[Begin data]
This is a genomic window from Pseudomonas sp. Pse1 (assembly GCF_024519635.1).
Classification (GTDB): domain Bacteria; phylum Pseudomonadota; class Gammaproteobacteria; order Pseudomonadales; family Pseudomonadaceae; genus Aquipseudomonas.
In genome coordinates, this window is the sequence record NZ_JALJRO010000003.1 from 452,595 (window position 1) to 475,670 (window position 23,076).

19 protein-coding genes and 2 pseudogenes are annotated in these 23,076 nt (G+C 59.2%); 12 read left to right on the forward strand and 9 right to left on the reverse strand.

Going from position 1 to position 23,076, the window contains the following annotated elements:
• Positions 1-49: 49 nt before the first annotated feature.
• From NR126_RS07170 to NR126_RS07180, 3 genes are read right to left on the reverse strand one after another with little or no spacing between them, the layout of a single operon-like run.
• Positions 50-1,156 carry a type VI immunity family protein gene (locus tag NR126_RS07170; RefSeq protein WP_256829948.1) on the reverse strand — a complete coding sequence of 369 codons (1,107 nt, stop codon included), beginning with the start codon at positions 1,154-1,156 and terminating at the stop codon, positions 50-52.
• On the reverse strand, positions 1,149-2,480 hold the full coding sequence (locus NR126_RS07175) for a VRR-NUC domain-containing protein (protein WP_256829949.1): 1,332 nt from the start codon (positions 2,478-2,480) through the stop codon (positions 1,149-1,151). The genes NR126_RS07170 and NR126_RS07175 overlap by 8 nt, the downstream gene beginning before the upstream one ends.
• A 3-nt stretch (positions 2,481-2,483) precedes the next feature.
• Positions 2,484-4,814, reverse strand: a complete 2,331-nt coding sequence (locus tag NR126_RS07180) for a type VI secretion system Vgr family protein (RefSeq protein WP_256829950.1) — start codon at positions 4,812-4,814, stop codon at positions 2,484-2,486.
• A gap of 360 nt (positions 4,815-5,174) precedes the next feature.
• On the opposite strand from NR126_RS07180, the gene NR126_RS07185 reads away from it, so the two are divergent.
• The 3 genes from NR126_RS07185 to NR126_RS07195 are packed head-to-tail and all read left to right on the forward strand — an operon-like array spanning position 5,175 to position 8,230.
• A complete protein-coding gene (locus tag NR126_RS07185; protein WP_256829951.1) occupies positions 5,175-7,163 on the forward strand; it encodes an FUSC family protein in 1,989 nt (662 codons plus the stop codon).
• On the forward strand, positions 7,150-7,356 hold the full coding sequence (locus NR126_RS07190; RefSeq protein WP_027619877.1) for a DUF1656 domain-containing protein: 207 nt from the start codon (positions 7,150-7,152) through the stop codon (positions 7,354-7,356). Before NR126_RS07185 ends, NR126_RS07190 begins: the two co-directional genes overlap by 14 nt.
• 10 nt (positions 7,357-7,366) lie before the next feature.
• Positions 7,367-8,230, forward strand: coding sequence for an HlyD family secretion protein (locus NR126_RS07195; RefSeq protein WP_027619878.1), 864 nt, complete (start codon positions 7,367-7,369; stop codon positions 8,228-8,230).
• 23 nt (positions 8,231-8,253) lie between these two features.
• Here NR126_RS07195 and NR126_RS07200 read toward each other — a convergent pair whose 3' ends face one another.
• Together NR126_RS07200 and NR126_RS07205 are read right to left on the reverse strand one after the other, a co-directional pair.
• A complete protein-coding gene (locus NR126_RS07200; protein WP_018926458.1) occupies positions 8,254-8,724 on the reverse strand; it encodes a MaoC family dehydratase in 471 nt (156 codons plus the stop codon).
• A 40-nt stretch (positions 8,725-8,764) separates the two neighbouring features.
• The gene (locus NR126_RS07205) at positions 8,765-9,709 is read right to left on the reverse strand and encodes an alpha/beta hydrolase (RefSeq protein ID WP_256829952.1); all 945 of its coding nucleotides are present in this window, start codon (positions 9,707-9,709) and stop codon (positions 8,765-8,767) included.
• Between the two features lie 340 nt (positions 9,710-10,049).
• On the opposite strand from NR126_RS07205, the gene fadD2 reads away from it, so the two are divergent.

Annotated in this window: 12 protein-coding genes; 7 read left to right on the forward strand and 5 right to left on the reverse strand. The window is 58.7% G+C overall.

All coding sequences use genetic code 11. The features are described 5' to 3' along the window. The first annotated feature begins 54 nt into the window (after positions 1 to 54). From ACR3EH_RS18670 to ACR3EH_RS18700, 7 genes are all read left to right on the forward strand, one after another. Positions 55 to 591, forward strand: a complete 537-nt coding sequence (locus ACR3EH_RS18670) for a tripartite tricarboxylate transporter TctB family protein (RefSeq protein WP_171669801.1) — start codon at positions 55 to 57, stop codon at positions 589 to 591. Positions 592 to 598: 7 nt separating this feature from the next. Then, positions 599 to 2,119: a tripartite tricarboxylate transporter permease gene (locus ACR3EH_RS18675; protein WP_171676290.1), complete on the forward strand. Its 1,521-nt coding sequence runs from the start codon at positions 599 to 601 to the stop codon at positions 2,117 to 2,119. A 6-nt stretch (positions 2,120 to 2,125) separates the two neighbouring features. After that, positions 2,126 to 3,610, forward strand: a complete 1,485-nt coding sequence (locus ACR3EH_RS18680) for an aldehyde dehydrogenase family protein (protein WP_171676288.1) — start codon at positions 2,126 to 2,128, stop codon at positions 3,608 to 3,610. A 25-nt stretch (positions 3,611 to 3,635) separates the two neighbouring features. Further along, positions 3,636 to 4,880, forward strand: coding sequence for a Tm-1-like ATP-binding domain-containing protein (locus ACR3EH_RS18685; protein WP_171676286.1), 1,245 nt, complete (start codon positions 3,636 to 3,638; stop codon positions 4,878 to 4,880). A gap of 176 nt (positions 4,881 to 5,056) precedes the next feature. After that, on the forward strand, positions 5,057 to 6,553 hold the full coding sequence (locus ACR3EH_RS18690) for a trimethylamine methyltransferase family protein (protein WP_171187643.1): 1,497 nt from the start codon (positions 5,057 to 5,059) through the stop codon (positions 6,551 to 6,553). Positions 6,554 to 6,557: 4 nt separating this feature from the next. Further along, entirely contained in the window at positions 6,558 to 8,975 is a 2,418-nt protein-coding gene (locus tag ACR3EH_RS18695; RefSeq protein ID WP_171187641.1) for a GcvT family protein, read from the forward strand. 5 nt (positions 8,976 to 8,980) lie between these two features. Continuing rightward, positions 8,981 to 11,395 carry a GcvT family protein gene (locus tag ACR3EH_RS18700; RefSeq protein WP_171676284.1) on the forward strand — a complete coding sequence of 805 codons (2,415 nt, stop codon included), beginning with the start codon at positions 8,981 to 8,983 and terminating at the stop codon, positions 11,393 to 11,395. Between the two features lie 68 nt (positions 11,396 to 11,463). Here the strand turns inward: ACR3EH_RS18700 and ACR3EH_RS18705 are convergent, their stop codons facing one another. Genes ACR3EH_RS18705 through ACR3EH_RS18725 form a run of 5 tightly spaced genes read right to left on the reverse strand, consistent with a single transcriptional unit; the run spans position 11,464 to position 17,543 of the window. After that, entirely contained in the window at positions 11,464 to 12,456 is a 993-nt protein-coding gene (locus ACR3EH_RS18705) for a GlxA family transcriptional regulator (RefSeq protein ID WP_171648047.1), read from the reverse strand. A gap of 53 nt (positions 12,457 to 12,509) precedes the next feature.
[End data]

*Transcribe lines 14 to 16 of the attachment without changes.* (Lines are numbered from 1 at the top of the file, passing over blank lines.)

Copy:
• The 3 genes from NR126_RS07185 to NR126_RS07195 are packed head-to-tail and all read left to right on the forward strand — an operon-like array spanning position 5,175 to position 8,230.
• A complete protein-coding gene (locus tag NR126_RS07185; protein WP_256829951.1) occupies positions 5,175-7,163 on the forward strand; it encodes an FUSC family protein in 1,989 nt (662 codons plus the stop codon).
• On the forward strand, positions 7,150-7,356 hold the full coding sequence (locus NR126_RS07190; RefSeq protein WP_027619877.1) for a DUF1656 domain-containing protein: 207 nt from the start codon (positions 7,150-7,152) through the stop codon (positions 7,354-7,356). Before NR126_RS07185 ends, NR126_RS07190 begins: the two co-directional genes overlap by 14 nt.